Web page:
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On July 27, Jen Welter made history when the Arizona Cardinals hired her (opens in new tab) as the first female coach in the NFL. For the month of August, Welter, 38, worked as a coaching intern under inside linebacker assistant coach Larry Foote at the Cardinals' summer training camp, running the athletes through plays, drills, and tactics. It wasn't her first time on the field with a bunch of dudes: After 14 years as a linebacker in women's football leagues, in 2014 Welter became the first woman to play a non-kicking position in a men's pro football league as a running back for the Texas Revolution, an indoor football team. She also became the first woman to coach in the league, Champions Indoor Football, this year. We asked Welter how training camp went and what's next for the rising star.
Marie Claire: What was it like going into training camp with the pressure of being the first woman to coach in the NFL?
Jen Welter: It was important to me to be great. Not good, great. The last thing I wanted to happen was for the NFL to say, "We tried a woman once, and it didn't go so well." That would be a potential barrier for other women later.
MC: How did you earn respect?
JW: I earned it when the players figured out I knew what I was doing. Some guys told me, "I saw you balling; I watched your highlight reel." They invested time to check into me, and that's a sign of respect. They saw the combination: I knew what I was talking about on the field, and I knew how to play. At one point, I was giving a rookie some instructions on a pass when Lorenzo Alexander, who's now with the Oakland Raiders, walked by. He's been in the game a long time and is a bit of a legend. The rookie asked him if what I had said was right, and Lorenzo said, "You need to listen to her, because what she told you is exactly what you need to do."
MC: Were you ever treated differently as a woman?
JW: The coaches and players would give me a hard time just like the guys, but they also introduced me to their mommas and girlfriends. The women would come up to me and say, "We're so glad you're out there with our guys." To me, that was huge. The guys also loved the fact that my coaching them was making history. They'd point it out all of the time and say, "Coach, this is a big deal. This is special."
MC: Any hurdles?
JW: I'm not only a woman, but also a tiny woman at 5'2". When the equipment guys asked my shorts size, I decided to err on the side of them being too big to avoid them being skintight. But when the shorts came in, they looked like short khaki pants on me. I could have taken them off without unbuttoning them. So I asked for the same mesh shorts as the players, and the adult medium reached halfway down my calves. Our media guy told us we got so many comments about those shorts that they needed their own Instagram.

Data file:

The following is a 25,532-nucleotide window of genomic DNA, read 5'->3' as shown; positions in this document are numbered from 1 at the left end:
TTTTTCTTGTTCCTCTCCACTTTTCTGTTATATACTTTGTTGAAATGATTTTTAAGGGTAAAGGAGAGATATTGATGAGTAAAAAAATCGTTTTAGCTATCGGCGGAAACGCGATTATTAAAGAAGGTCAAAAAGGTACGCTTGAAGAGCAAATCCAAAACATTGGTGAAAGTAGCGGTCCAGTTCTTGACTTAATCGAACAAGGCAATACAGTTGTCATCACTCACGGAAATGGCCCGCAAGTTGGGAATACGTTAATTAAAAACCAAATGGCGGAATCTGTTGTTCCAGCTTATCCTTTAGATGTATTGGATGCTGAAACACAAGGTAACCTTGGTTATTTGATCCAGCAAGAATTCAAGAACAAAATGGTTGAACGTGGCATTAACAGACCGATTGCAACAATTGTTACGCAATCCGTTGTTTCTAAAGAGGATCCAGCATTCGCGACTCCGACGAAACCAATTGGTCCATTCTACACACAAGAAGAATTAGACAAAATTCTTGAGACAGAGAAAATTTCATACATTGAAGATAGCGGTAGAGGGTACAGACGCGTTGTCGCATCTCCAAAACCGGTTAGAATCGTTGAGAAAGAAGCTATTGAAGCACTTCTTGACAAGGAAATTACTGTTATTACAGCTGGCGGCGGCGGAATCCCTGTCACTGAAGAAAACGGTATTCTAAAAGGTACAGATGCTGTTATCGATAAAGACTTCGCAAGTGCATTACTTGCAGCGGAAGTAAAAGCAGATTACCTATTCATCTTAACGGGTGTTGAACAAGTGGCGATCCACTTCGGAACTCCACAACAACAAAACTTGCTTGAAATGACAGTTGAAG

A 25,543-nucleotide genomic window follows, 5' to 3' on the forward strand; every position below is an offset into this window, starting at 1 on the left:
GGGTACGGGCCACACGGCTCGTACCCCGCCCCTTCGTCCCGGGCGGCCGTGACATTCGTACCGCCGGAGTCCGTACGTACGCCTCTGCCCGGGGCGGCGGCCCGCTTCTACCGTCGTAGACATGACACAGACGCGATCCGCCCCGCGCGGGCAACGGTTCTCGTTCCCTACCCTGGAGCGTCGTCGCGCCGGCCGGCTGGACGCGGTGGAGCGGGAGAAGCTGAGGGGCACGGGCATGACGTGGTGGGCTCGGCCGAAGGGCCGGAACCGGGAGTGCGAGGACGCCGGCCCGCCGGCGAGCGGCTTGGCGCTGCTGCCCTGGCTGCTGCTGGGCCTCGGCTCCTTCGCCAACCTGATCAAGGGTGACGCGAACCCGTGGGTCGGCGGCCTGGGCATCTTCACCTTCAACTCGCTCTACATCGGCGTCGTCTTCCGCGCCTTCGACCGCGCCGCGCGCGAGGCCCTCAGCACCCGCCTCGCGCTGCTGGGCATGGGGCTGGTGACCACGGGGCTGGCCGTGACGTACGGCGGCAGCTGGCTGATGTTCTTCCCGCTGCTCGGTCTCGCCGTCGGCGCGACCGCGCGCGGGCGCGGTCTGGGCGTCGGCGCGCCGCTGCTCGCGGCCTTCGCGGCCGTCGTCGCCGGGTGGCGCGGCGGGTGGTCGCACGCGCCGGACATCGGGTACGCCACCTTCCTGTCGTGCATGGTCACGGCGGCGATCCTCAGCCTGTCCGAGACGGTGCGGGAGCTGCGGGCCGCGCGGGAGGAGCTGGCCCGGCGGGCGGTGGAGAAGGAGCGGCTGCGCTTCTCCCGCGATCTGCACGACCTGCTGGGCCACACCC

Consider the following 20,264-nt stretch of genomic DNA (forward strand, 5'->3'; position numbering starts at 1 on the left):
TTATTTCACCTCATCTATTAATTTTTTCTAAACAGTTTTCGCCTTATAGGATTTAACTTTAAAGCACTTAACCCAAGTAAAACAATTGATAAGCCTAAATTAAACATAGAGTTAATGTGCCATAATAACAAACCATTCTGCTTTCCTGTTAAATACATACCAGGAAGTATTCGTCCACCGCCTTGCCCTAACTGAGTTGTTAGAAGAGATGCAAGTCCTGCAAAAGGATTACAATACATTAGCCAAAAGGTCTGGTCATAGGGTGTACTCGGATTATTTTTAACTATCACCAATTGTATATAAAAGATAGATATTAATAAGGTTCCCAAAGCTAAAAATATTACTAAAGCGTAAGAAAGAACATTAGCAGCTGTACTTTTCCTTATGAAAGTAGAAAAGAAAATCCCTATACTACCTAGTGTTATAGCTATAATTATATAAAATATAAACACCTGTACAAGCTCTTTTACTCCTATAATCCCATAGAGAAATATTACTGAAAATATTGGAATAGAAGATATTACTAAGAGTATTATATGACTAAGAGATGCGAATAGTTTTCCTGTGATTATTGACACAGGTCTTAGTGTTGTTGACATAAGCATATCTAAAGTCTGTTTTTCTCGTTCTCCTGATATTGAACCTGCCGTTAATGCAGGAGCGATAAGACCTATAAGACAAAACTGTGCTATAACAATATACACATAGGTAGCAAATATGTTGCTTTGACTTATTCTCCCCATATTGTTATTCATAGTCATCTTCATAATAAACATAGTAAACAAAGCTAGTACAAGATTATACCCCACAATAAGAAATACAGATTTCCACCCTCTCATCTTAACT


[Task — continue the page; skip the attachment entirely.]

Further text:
MC: What are your thoughts on the domestic violence issue within the NFL?
JW: Domestic violence is a societal problem, not just the NFL's. A lot of the guys felt misunderstood—just because one guy did something to his partner didn't mean they were all like that. We need to help our guys not just be better players, but better people, and to do that, we need to put more into helping them understand difficult relationship situations or miscommunication, rather than addressing only the punishment. The guys felt comfortable talking to me about stuff. They knew I have a doctorate in psychology, so they'd find me and say, "Can I borrow you for a sec?"
MC: What's next?
JW: I don't know! Coaching in the NFL is very much a fraternity. It's about who you know and if you work with them well. Head coach Bruce Arians would give me the highest recommendation, and I've already had guys who said they would love to bring me with them to another team. Brentson Buckner, the defensive line coach, told me that the day he's a head coach, I'm his first hire.
This article appears in the December issue of Marie Claire, on newsstands now.
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